Advocates Testifies Before Congress on Safety of Curbside Motorcoaches

March 2, 2006 (202) 408-1711 x27

Safety Group Calls for Report to Congress on Maverick Buses and
Urges Dramatic Improvements in Weak Federal Agency Oversight

Washington, D.C. -- Jacqueline S. Gillan, Vice President of Advocates for Highway and Auto Safety (Advocates), testified today before the Subcommittee on Highways, Transit, and Pipelines, House Committee on Transportation and Infrastructure, U.S. House of Representatives, on the safety of what are called "curbside" buses.

This is a relatively new transportation phenomenon of bargain-fare, inter-city motorcoaches that pick up and discharge passengers on urban, downtown street corners instead of bus terminals. While curbside buses are subject to federal regulation, and their drivers must have a commercial drivers license (CDL) with a special bus endorsement, they have gained a reputation for sub-standard vehicle and traffic safety practices. Some operators do not even have federal registration.

Gillan testified that little is known about curbside motorcoach operations, including how many companies are evading federal and state safety requirements, and how much oversight the Federal Motor Carrier Safety Administration (FMCSA) and the states conduct, especially regarding dangers associated with their operation. "At the top of our list of recommendations," she said, "is for this committee to require a detailed oversight report on curbside motorcoach operating safety. The federal government should conduct an in-depth evaluation of these motorcoach operations to identify how many there are, how they successfully evade federal and state safety compliance and inspection, and what needs to be done to ensure a high level of public safety."

Her statement also criticized the lack of FMCSA oversight activity, including the absence of regular and thorough inspections and adequate bus driver training, and stated that the agency "suffers from major data deficiencies that limit identification of unsafe motorcoach carriers and drivers." Gillan emphasized that "Despite the widespread use of motorcoach transportation in our everyday lives, the public is completely in the dark about the safety of motorcoach operators because of chronic and continuing failures by the FMCSA to exercise its legal authority to regulate the safety of this industry."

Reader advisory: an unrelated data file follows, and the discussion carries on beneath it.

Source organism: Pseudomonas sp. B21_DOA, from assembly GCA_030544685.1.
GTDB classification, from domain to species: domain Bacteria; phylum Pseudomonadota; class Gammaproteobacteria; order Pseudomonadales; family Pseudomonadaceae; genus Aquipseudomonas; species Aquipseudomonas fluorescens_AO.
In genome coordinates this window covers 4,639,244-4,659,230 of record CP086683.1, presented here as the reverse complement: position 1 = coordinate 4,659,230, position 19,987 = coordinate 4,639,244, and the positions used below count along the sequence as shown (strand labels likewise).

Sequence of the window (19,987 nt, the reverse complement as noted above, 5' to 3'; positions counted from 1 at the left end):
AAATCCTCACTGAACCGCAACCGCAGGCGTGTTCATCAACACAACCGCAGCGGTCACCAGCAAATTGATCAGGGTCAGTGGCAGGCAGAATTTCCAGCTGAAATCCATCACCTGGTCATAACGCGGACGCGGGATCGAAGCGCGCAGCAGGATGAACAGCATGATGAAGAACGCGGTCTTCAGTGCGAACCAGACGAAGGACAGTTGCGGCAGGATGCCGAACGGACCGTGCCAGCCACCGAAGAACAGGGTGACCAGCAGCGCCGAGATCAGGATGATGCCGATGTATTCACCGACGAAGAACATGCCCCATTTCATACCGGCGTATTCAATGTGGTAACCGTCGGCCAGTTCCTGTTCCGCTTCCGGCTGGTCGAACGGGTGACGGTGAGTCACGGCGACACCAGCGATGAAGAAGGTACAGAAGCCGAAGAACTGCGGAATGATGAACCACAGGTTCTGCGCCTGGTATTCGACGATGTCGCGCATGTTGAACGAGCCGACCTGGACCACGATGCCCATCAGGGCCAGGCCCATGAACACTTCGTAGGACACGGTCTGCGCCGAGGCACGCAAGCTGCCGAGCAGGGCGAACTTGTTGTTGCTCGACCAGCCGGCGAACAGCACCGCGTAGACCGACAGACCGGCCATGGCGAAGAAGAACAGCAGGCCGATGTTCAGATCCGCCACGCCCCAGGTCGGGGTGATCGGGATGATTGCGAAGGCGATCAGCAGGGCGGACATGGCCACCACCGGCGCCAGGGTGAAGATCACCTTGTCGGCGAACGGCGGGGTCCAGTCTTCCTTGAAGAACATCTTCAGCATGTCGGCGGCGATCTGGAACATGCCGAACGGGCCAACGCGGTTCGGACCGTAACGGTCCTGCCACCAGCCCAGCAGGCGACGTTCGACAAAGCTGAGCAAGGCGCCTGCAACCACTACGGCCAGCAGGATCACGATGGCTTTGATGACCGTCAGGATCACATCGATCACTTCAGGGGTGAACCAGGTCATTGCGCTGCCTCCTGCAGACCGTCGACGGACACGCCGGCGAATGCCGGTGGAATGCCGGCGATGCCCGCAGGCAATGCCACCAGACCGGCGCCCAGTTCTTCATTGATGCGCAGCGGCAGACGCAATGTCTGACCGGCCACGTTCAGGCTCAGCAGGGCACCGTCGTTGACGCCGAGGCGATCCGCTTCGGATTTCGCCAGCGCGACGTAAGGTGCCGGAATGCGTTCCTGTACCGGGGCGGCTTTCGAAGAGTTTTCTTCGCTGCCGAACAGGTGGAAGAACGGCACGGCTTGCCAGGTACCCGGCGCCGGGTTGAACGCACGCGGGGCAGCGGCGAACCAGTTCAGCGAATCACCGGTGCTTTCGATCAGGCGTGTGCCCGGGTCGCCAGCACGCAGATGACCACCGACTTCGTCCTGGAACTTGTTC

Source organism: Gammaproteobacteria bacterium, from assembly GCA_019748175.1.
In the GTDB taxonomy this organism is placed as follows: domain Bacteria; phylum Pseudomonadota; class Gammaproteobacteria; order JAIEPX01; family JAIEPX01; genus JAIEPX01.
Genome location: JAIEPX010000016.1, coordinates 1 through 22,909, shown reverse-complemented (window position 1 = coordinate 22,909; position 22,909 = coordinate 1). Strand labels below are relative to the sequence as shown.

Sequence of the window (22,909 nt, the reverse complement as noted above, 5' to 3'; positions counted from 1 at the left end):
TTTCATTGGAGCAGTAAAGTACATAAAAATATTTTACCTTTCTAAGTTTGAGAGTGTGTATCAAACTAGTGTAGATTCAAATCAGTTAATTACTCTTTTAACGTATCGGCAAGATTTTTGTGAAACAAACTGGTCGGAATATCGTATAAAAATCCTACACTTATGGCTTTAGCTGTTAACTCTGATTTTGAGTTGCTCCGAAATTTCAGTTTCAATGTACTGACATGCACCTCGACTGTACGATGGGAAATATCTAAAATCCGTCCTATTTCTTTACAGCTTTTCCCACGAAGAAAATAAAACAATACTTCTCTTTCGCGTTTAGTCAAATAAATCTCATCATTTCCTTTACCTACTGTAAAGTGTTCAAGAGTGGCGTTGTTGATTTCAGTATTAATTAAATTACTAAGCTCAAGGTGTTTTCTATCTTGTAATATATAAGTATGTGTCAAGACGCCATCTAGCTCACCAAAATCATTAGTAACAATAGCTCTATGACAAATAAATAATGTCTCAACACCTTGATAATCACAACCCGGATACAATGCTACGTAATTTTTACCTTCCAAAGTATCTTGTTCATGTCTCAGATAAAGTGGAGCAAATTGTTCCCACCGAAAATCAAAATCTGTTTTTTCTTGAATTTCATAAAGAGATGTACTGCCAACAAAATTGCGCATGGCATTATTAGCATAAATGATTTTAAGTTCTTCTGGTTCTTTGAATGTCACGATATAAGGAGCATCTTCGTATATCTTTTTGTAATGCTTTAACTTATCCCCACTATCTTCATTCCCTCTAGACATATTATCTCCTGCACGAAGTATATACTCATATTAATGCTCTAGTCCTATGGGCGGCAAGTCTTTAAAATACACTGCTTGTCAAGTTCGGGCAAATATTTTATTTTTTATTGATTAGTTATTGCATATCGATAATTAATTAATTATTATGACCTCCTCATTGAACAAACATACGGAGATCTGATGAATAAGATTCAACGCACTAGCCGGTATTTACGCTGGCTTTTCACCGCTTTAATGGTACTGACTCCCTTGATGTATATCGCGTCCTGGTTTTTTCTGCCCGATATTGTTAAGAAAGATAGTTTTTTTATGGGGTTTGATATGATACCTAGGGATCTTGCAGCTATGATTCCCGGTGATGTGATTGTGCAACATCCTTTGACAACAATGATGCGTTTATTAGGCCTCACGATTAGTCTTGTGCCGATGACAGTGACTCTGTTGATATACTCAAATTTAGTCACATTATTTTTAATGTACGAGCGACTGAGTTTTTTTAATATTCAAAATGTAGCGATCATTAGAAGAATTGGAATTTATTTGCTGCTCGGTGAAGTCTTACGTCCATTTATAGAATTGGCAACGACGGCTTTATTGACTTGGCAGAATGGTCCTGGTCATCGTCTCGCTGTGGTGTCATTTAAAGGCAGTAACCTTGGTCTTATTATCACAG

"Both FMCSA and the states are failing to properly oversee and evaluate motorcoach safety at every level of analysis - company, driver, and vehicle," an irate Gillan continued. "It is unimaginable that this kind of government dereliction of public safety assurance and oversight would be tolerated for commercial airline travel."

Citing several examples of severe motor coach crashes in recent years and state data deficiencies, Advocates' testimony ended with additional recommendations (besides the report to Congress): Require stringent state bus inspection programs; upgrade safety data reporting; increase compliance reviews; improve testing requirements on the knowledge and skills needed to operate a motorcoach; and require behind-the-wheel training.

A complete copy of the testimony is available on Advocates' website:


For further information, contact Jeremy Gunderson, Advocates for Highway and Auto Safety,
202-408-1711 or

Advocates for Highway and Auto Safety is a coalition of consumer, health, safety and insurance companies working together to advance highway and auto safety.

Share This Page